“Patrick rapidly appreciated that he had said something in his trance that had truly got its mark. ‘How exactly did you know?’ Dr Lyte said in a way which was very different from his nice clothes.”

It is in his conversations with Dr Lyte, whose isolated chalet in the mountains he intends to take Alice to after the trial, that we learn of Patrick’s plan to murder her, giving the novel the under-stated undercurrent of violence so common in Spark’s work:

“How long does it take… for a diabetic person to die if they deprive themselves of insulin?”

Where Patrick has his trances, Ronald has his epilepsy, which is also seen by some as a spiritual gift. He, too, is sought out for advice:

“It was as if they held some sort of ancient superstition about his epilepsy: ‘the falling sickness’, ‘the sacred disease’, ‘the evil spirit’. Ronald felt he was regarded by his friends as a sacred cow or a wise monkey.”

Later he tells Matthew, “Everyone consults me about their marriages.” When he goes to ask Elsie to return Patrick’s forged letter (which she has stolen from him) she tells him about her sex life:

“I don’t know why I’m telling you this in the first five minutes.”

She offers to return the letter if he will sleep with her but he refuses. Though it goes against his interests, he is unfailingly honest with her:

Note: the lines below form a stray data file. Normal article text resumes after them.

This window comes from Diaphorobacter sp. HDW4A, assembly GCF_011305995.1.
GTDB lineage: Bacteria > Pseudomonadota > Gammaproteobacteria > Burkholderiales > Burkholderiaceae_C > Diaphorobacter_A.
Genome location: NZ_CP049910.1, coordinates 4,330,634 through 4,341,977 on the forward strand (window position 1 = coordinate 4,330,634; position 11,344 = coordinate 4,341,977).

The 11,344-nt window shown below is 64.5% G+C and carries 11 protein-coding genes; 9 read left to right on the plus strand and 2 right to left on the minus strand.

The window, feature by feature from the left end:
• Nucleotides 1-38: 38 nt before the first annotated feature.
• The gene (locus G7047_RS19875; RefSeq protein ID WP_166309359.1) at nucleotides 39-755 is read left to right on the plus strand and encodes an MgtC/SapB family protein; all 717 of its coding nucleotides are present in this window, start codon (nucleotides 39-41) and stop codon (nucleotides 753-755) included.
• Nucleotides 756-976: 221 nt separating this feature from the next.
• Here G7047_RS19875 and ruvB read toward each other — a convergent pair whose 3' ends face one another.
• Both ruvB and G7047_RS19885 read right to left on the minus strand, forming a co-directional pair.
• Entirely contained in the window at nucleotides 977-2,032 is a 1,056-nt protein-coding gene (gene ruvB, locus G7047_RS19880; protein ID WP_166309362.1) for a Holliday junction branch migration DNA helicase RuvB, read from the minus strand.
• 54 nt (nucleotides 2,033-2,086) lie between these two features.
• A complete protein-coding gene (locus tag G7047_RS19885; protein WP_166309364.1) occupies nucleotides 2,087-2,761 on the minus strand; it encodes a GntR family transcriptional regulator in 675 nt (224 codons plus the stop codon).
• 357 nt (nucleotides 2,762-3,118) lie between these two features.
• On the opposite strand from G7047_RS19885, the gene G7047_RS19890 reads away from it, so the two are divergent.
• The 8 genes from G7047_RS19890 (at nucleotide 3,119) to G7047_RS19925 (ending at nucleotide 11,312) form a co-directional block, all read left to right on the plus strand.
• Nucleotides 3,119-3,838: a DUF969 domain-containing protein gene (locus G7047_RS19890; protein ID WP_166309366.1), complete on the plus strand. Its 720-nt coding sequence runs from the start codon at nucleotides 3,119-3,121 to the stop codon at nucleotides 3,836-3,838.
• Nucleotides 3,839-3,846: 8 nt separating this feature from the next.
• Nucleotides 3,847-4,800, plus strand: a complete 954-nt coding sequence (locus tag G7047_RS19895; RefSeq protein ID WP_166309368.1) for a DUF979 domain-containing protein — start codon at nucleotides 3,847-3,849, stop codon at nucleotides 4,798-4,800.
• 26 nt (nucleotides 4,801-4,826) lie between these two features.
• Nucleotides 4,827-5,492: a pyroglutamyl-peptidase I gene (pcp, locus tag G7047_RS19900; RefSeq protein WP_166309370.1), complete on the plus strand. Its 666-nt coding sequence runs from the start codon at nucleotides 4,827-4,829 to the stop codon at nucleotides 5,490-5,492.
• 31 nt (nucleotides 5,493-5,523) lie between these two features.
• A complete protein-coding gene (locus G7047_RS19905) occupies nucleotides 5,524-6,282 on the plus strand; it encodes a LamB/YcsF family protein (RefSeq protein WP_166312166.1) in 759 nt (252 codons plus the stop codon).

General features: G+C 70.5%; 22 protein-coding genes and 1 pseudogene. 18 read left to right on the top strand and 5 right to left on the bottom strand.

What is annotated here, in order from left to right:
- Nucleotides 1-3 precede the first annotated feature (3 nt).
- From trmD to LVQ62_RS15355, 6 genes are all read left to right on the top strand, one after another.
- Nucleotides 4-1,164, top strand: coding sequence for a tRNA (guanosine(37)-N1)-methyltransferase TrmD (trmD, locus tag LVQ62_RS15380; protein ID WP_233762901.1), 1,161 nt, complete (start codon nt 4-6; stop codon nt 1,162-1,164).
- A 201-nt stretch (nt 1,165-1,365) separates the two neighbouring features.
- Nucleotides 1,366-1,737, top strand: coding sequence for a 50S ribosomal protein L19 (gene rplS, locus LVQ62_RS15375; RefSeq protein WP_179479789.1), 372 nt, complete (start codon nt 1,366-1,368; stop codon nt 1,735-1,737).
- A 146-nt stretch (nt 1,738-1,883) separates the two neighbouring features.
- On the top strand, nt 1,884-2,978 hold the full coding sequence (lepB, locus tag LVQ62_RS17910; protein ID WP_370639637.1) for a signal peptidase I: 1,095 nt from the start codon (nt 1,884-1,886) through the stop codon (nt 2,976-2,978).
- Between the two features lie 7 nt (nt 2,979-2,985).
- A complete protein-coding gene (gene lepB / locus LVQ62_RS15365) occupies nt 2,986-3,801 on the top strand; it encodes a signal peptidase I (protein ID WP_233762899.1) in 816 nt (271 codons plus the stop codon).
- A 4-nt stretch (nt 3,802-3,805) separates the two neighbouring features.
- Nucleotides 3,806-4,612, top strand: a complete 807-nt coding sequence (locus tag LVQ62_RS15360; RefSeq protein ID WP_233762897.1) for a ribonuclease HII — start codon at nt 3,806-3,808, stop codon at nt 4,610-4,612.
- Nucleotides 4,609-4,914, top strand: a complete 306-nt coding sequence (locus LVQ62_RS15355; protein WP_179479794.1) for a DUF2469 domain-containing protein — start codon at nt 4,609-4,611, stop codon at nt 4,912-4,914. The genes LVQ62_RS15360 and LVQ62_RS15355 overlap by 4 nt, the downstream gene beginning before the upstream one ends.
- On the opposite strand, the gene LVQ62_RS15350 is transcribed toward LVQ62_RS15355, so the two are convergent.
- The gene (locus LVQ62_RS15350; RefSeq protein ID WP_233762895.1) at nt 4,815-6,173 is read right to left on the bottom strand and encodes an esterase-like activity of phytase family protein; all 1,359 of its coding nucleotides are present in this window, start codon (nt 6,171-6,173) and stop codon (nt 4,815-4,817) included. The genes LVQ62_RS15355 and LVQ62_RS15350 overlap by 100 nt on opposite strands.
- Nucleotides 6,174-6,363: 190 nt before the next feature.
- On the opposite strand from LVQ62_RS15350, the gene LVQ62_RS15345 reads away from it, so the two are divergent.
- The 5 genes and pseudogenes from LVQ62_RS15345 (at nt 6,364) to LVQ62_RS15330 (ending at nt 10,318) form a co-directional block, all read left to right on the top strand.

“’If I give you the letter now,’ she said, ‘will you come back again some time?’
‘It’s unlikely,’ he said…
‘If I don’t give you the letter what will you do?’
‘I’ll come back and try again.’
‘Christ!’ she said, ‘You’re driving me mad.’”

Ultimately, though, Ronald is rather a nondescript hero, and Patrick a more everyday villain than Dougal Douglas or Jean Brodie. Its short time span (four days) and large cast make it feel rather crammed. While The Bachelors is successfully in its own terms, these terms seem rather limited compared to Spark’s other work.

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3 Responses to “The Bachelors”

  1. JacquiWine Says:

    Very interesting. A little like you, I stumbled over the start of this novel, particularly once the spiritualism element of the storyline kicked in. In the end, it turned out to be a somewhat frustrating reading experience for me. Not my favourite Spark by any stretch of the imagination. I didn’t feel I got to know any of the bachelors particularly well as several of them came across as a bit 2-D or underdeveloped. Also, at the risk of igniting the old ‘unlikeable characters’ debate, I really didn’t warm to Patrick Seton…

    • 1streading Says:

      Yes, this has been my least favourite so far. The characters seem flat compared to her other books and the story-line isn’t as gripping. It has its moments but overall doesn’t quite work.

  2. #ReadingMuriel2018 Phase 2 roundup | heavenali Says:

    […] herself having to set it aside for the time being, but I believe intends to go back to it one day. Grant of 1stReading’s Blog also found the start of this novel a bit off putting, calling it perhaps […]